Daiwa Black Widow Barbel Rod 12ft 1.75lb & Black Widow Specialist Rod 12ft 1.5lb Review

Looking every inch like expensive custom-built rods, the two 12ft Daiwa Black Widow Barbel and Specialist models are built using full-carbon two-piece blanks that are garnished with an understated matt non-glare finish. 

They are furnished with a well-spaced set of durable stainless steel framed guides that have hard-wearing, braid-proof aluminium oxide linings.  Both rods also have hollow tubular top sections that are ideal for fishing situations which require the use of heavier leads, feeders, and stronger than normal terminal tackle. 

However, before you run away with the idea that this pair of affordable specialist rods are both little more than ringed broom handles, they are both supplied with permanently fixed 2oz test curve glass quiver top sections ideal for targeting shy-biting fish or when tackling still or slow, meandering water where a more sensitive set-up will be beneficial. 

Which rather bizarrely is a million miles away from where the pair actually underwent their endurance of a live test. Heavy rain and high water levels just after the start of the new river season had meant that the fish had been pushed out of the normal areas I would expect to bag barbel and catch reports from the opening week were pretty sparse. After a few phone calls I discovered a few fish were being caught from the tidal Trent. If anywhere’s going to test a barbel rod to its limits it’s here, I thought to myself. If it can survive this test it will handle anything else.


The Tidal Trent is a serious water. It’s wildly fast flowing in spots, very deep in places, boils and bubbles like a witch’s cauldron, and is generally completely unforgiving of angling errors.   

Its rock and boulder banks and bed are a nightmare, and just to make things doubly difficult for the angler, it flows both ways depending on the tide of the day. Oh yes, it’s quite tasty too but most definitely more Vindaloo than Korma!

The fish that swim the inhospitable depths of the Tidal Trent are nothing less than lean, mean, super fit fighting machines. Think of them as permanently living on a fast-paced treadmill! And that’s what makes the tidal reaches so popular with a multitude of match and specimen anglers. It’s wild water fishing at its raw best. 

So where and how does this Daiwa pairing fit into the equation? Well although both rods are close to the cusp on both casting weights and casting distances on a river such as this, the lighter Specialist model is well worth a look, even if you’re a match angler targeting fast-water bream, skimmers and hybrids.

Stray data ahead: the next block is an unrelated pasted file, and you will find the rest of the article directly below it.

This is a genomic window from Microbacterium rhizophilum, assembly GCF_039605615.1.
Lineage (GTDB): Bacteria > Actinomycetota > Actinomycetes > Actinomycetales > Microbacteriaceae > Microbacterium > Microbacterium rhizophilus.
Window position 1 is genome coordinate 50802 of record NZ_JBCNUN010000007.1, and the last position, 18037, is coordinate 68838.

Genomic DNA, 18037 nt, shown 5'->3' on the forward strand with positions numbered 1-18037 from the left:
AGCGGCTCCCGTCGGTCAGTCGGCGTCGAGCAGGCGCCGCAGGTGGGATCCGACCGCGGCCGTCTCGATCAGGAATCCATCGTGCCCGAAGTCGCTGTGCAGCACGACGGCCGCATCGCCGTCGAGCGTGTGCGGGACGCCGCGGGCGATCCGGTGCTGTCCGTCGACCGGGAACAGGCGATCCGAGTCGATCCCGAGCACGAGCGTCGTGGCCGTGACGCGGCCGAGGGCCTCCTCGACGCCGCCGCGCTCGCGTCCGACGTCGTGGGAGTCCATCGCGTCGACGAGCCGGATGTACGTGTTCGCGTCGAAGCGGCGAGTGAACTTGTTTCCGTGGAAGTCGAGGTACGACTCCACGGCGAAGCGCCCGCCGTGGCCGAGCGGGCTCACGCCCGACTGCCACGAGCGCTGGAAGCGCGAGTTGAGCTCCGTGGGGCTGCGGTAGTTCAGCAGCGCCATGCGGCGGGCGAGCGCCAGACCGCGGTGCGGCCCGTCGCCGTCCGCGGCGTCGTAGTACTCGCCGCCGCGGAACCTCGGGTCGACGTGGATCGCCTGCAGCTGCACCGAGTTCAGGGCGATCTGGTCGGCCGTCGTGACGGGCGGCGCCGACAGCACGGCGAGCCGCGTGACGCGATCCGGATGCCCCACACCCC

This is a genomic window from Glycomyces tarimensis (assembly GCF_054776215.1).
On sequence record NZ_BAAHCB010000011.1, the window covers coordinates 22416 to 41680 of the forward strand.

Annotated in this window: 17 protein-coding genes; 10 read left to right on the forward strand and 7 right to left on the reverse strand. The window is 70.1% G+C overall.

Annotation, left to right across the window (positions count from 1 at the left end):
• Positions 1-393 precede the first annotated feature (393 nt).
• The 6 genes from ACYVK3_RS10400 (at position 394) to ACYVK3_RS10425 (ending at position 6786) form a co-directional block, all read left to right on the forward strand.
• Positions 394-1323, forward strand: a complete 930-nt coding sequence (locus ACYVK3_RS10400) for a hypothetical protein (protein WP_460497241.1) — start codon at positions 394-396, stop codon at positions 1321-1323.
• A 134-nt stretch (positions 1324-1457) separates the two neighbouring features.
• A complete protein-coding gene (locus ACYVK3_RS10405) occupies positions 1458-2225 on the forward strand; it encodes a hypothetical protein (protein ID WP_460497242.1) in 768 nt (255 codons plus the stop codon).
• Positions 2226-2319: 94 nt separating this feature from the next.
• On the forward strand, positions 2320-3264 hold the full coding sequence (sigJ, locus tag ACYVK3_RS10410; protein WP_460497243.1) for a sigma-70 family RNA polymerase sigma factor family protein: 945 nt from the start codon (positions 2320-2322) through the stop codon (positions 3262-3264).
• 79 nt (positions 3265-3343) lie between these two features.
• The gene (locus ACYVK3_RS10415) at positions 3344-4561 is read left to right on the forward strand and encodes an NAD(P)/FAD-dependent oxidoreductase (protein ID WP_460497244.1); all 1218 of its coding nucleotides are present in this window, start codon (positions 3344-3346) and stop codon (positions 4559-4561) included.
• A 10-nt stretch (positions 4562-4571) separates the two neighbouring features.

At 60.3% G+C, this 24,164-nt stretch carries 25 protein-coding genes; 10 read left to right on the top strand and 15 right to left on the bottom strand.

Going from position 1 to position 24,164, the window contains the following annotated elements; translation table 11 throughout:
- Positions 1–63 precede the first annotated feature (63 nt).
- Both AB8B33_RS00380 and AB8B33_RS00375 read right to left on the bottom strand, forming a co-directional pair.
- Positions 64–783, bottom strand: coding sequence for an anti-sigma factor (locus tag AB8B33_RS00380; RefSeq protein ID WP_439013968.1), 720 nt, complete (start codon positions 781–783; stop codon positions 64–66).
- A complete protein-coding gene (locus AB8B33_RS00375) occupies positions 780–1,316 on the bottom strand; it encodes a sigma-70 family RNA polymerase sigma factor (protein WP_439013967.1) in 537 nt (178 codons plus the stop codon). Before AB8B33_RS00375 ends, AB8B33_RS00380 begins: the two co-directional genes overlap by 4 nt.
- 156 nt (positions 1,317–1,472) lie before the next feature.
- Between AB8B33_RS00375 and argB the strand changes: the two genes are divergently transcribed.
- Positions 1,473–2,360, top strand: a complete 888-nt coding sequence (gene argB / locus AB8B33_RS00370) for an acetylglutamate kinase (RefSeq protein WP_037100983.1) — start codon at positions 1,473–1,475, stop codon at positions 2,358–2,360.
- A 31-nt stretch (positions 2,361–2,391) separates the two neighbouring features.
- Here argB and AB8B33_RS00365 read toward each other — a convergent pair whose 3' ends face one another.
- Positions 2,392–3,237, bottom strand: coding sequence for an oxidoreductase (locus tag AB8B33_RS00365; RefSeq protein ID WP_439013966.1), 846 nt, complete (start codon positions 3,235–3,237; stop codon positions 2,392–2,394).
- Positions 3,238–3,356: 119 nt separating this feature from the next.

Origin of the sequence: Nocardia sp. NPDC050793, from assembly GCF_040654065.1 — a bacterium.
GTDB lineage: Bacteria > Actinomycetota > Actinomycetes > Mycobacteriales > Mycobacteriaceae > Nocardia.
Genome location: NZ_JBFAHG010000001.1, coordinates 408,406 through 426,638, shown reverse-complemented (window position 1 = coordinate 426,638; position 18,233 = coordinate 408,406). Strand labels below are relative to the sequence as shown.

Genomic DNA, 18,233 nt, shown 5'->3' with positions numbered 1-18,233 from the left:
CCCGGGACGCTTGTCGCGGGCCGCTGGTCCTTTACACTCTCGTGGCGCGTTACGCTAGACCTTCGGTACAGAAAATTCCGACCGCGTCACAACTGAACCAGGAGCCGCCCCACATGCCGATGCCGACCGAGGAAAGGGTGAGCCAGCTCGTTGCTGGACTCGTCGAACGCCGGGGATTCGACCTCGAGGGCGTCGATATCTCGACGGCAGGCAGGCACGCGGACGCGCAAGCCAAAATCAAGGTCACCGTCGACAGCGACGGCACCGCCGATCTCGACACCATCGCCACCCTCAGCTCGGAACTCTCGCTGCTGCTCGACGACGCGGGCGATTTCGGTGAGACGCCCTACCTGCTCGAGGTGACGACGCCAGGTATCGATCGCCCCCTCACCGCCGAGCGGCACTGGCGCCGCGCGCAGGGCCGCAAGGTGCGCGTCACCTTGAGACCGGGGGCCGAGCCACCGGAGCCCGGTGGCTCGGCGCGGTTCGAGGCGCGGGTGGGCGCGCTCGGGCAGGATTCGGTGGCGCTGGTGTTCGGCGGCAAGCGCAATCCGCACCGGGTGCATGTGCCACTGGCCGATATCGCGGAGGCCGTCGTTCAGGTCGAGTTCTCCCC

It has a bit more backbone for casting heavier feeders than a normal match style quivertip feeder, but with just enough cushioning softness to allow for lighter lines, from say 0.14mm and more, and smaller hooks from size 16 hooks upwards. 

The Barbel model was pushed to its absolute limit on this live test, as the session kicked off with a hefty 70g feeder cast to mid-river and went up from there, as the ebb tide pulled hard. Fish-playing wise, the blank’s progressive action is a little too much for a powerhouse river such as this, and I did lose a couple of big fish I couldn’t keep out of the boulders. Maybe it was it was just bad angling on my part. But let’s face it, none of us ever blame ourselves! And the occasional loss is always going to be expected when fishing such an extreme venue. 

By the end of the test, however, the number of fish the rod put on the bank vastly outnumbered those that had escaped. If rods could talk, this one would have said ‘thank flip that’s over with!’ 


Mark’s verdict

For my money the Black Widow Specialist model would make a good stillwater tench and bream tool and would also double-up as a very handy winter chub rod for any water. The Barbel model is an ideal all-rounder for any river, maybe better suited to the more sedate Thames and Avon flows, where its 2oz fixed quivertip section would come into play. Pacier rivers such as the Wye, Severn and Trent could be tackled with its tubular carbon top section.  

The tidal Trent really is at the upper limit at what the rod can handle. But the venue is a different animal to most waterways and normally requires tackling with what can be hugely expensive bespoke rods. The fact that this high value for money Black Widow rod tamed plenty of fish from this river speaks volumes about how good it is.